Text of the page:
The missteps didn’t seem to bother her. She placed third overall in the Kids K, nabbing her first trophy and a gift certificate to Rogue Running, which she plans to use to buy a pink polka-dotted SPIbelt.
If you’re already signed up, look for me there. It’s one of my favorite races of the year, thanks to the mostly downhill course, the typically brisk temperatures and the giant bag of tape, bandages, sticky notes and other 3M products that participants get at packet pickup.
The race starts at 7 a.m. on Stonelake Boulevard in the Arboretum area and finishes on Congress Avenue at 17th Street, near the Bob Bullock Texas State History Museum. The rolling, urban course is certified by USA Track and Field.
Race entry is capped at 6,500 runners, and online registration closes Jan. 21 (although you can still sign up at the expo for $115 if the race hasn’t yet reached capacity.)
This year’s packet pickup and expo will take place at the Bob Bullock Texas State History Museum, 1800 Congress Avenue in Austin. Hours are 2-6 p.m. Friday, Jan. 23 and 10 a.m. to 5 p.m. Saturday, Jan. 24.
The 2015 3M Half Marathon benefits Girlstart, which will receive a $50,000 donation from the 3M Foundation. Girlstart provides year-round science, technology, engineering and math programs for girls in kindergarten through 12th grade.
Fitness trends come and go, but I always seem to stick to the same basics for my core routine – swimming, biking and running.
Sure, I tried all kinds of new stuff in 2014. I punched away in a group boxing class, tested the waters of Bollywood dance, mounted a horse for a game of polo, joined a bunch of professional football players for a barre workout and trotted around an arena while standing astride two horses at once with a Roman riding expert.
So what will I try in 2015?
The American College of Sports Medicine predicts fitness trends each year, surveying more than 3,400 health and fitness professionals to find out what they think will be hot in the coming year.
This year, according to the organization, Americans will do more body weight training (it’s cheap and requires no extra equipment!), high intensity interval training (short bursts of activity followed by a quick rest), strength training, yoga and functional fitness (exercises designed to improve balance and make doing daily tasks easier).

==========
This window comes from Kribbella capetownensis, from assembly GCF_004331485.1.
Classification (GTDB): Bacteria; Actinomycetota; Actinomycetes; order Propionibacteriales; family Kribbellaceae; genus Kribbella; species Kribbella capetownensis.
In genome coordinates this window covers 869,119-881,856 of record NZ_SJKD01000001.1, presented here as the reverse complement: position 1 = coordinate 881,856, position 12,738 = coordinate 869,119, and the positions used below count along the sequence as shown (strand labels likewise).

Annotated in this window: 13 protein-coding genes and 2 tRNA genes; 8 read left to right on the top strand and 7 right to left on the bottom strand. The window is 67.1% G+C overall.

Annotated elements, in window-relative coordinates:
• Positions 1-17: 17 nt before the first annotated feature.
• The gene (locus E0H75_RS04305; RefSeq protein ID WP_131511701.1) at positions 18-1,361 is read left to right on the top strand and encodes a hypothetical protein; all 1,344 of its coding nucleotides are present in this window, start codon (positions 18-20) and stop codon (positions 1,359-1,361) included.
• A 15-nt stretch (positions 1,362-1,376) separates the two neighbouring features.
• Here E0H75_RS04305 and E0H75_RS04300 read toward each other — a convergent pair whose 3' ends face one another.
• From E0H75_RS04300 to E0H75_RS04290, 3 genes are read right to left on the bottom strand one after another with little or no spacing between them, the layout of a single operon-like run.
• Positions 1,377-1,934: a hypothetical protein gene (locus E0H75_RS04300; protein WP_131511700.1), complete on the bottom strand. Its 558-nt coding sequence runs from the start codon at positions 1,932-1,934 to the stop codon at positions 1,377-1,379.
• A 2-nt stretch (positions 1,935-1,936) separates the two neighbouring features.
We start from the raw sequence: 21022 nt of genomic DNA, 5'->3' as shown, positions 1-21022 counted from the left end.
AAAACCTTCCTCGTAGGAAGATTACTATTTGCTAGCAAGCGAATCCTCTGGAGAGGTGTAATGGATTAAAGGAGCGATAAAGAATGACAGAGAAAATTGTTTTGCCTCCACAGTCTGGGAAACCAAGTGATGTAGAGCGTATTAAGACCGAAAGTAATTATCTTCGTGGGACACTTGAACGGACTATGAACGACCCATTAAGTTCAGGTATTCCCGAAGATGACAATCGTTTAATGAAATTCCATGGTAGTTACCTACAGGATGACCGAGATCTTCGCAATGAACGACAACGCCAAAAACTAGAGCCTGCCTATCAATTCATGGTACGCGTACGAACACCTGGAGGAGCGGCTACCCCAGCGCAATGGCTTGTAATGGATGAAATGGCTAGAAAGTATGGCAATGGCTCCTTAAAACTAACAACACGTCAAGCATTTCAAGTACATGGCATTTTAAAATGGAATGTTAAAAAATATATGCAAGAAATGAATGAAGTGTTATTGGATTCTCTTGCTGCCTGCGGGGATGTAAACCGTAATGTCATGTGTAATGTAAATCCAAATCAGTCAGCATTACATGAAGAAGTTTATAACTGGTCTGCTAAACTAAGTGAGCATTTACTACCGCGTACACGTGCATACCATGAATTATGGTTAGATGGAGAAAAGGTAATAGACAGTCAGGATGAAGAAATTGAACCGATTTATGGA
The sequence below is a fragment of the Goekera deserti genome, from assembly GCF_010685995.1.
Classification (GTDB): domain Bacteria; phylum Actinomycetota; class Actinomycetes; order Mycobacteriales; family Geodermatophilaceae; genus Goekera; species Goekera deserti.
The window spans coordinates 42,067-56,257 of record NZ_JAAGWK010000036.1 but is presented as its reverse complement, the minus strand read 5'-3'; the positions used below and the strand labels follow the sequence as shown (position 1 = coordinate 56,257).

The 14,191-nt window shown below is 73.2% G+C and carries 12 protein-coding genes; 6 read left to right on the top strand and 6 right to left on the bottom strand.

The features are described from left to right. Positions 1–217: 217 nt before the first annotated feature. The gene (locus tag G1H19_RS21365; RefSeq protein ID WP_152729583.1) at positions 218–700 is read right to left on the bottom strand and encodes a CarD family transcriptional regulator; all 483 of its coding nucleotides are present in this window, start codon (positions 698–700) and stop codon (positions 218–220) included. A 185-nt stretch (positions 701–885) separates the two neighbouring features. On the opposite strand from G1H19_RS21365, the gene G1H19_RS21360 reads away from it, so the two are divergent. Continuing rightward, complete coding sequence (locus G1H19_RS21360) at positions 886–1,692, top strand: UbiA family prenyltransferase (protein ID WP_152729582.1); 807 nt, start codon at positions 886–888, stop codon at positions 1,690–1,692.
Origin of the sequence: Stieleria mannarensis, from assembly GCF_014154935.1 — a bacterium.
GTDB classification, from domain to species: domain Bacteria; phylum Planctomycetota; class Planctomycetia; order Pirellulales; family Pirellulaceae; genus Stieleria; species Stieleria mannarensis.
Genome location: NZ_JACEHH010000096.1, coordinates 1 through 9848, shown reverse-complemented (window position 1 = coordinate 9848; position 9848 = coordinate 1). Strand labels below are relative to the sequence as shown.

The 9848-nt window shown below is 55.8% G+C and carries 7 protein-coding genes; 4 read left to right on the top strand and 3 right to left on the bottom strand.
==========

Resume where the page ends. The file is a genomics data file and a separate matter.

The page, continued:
We’ll also hire more personal trainers, sign up for fitness programs geared toward older adults and find a friend or two to take a “group personal training” session with us.
Want to know more about fitness trends in the coming year? Read the entire survey here.
I’ve been swept up in the fitness world’s obsession with wearables.
Most recently, I’ve gotten addicted to a nifty new gadget called the TickerX from WahooFitness, which is smarter than me.
I wanted it so I could track mileage, pace, heart rate and calorie burn, and map my routes. I’m getting ready for the Big Bend Ultra 30K in West Texas later this month, and this little device gives me all that plus a lot more information.
It tells me everything from cadence (stride rate) to smoothness in three dimensions – left to right, up and down and forward-backward. It tells me how many milliseconds my foot is in contact with the ground, and my body oscillation. All that, presumably, will help me correct my form.
To make it work, I snap on a chest strap and tuck my iPhone into an armpocket. (Or you can skip the phone and it’ll remember your heart rate, calorie burn and workout duration and sync it later).
When the workout’s done, I find myself scrolling through page after page of graphs that illustrate all my critical data. I can tell you that the hilly 14-mile trail run I did on New Year’s Day burned more calories than the flat 15-miler I ran on Christmas Day. I was a lot less smooth off road, too. The maps and graphs are so good I can see when I stopped for a stoplight or to tie a shoe.
My only complaint? I don’t like wearing a chest strap or an arm pocket to hold an iPhone, especially when it’s hot outside. But for now, it’s worth the annoyance.